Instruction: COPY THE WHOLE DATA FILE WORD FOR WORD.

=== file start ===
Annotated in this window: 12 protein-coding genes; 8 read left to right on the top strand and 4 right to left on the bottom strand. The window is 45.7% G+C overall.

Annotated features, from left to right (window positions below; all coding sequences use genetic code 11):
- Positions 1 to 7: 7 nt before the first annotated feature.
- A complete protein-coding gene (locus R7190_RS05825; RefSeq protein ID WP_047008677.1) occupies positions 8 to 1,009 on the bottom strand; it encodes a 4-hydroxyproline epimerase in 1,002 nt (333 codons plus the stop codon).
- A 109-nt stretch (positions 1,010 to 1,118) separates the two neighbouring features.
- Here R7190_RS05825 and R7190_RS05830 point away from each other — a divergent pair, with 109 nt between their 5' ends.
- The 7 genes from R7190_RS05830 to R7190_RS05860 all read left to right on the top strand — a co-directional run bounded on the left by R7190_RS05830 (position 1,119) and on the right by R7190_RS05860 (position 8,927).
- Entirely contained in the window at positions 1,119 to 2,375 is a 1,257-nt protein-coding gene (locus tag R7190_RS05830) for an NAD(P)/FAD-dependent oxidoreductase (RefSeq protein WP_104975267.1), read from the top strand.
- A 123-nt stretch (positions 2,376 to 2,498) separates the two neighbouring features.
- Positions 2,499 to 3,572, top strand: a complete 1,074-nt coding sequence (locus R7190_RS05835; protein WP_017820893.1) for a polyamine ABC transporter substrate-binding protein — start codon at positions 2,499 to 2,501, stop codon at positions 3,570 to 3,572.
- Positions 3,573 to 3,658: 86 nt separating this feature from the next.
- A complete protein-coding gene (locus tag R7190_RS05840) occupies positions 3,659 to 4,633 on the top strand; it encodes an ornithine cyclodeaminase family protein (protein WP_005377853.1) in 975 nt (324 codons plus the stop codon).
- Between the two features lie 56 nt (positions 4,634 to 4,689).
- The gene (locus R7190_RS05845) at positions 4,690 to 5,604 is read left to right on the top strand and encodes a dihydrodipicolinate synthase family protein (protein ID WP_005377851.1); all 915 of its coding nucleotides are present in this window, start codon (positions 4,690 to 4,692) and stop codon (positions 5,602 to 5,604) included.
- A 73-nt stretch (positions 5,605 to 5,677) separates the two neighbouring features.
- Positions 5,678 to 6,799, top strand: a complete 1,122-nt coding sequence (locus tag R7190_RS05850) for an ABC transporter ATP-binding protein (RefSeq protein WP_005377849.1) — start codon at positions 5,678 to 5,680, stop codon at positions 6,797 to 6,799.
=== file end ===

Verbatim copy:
Annotated in this window: 12 protein-coding genes; 8 read left to right on the top strand and 4 right to left on the bottom strand. The window is 45.7% G+C overall.

Annotated features, from left to right (window positions below; all coding sequences use genetic code 11):
- Positions 1 to 7: 7 nt before the first annotated feature.
- A complete protein-coding gene (locus R7190_RS05825; RefSeq protein ID WP_047008677.1) occupies positions 8 to 1,009 on the bottom strand; it encodes a 4-hydroxyproline epimerase in 1,002 nt (333 codons plus the stop codon).
- A 109-nt stretch (positions 1,010 to 1,118) separates the two neighbouring features.
- Here R7190_RS05825 and R7190_RS05830 point away from each other — a divergent pair, with 109 nt between their 5' ends.
- The 7 genes from R7190_RS05830 to R7190_RS05860 all read left to right on the top strand — a co-directional run bounded on the left by R7190_RS05830 (position 1,119) and on the right by R7190_RS05860 (position 8,927).
- Entirely contained in the window at positions 1,119 to 2,375 is a 1,257-nt protein-coding gene (locus tag R7190_RS05830) for an NAD(P)/FAD-dependent oxidoreductase (RefSeq protein WP_104975267.1), read from the top strand.
- A 123-nt stretch (positions 2,376 to 2,498) separates the two neighbouring features.
- Positions 2,499 to 3,572, top strand: a complete 1,074-nt coding sequence (locus R7190_RS05835; protein WP_017820893.1) for a polyamine ABC transporter substrate-binding protein — start codon at positions 2,499 to 2,501, stop codon at positions 3,570 to 3,572.
- Positions 3,573 to 3,658: 86 nt separating this feature from the next.
- A complete protein-coding gene (locus tag R7190_RS05840) occupies positions 3,659 to 4,633 on the top strand; it encodes an ornithine cyclodeaminase family protein (protein WP_005377853.1) in 975 nt (324 codons plus the stop codon).
- Between the two features lie 56 nt (positions 4,634 to 4,689).
- The gene (locus R7190_RS05845) at positions 4,690 to 5,604 is read left to right on the top strand and encodes a dihydrodipicolinate synthase family protein (protein ID WP_005377851.1); all 915 of its coding nucleotides are present in this window, start codon (positions 4,690 to 4,692) and stop codon (positions 5,602 to 5,604) included.
- A 73-nt stretch (positions 5,605 to 5,677) separates the two neighbouring features.
- Positions 5,678 to 6,799, top strand: a complete 1,122-nt coding sequence (locus tag R7190_RS05850) for an ABC transporter ATP-binding protein (RefSeq protein WP_005377849.1) — start codon at positions 5,678 to 5,680, stop codon at positions 6,797 to 6,799.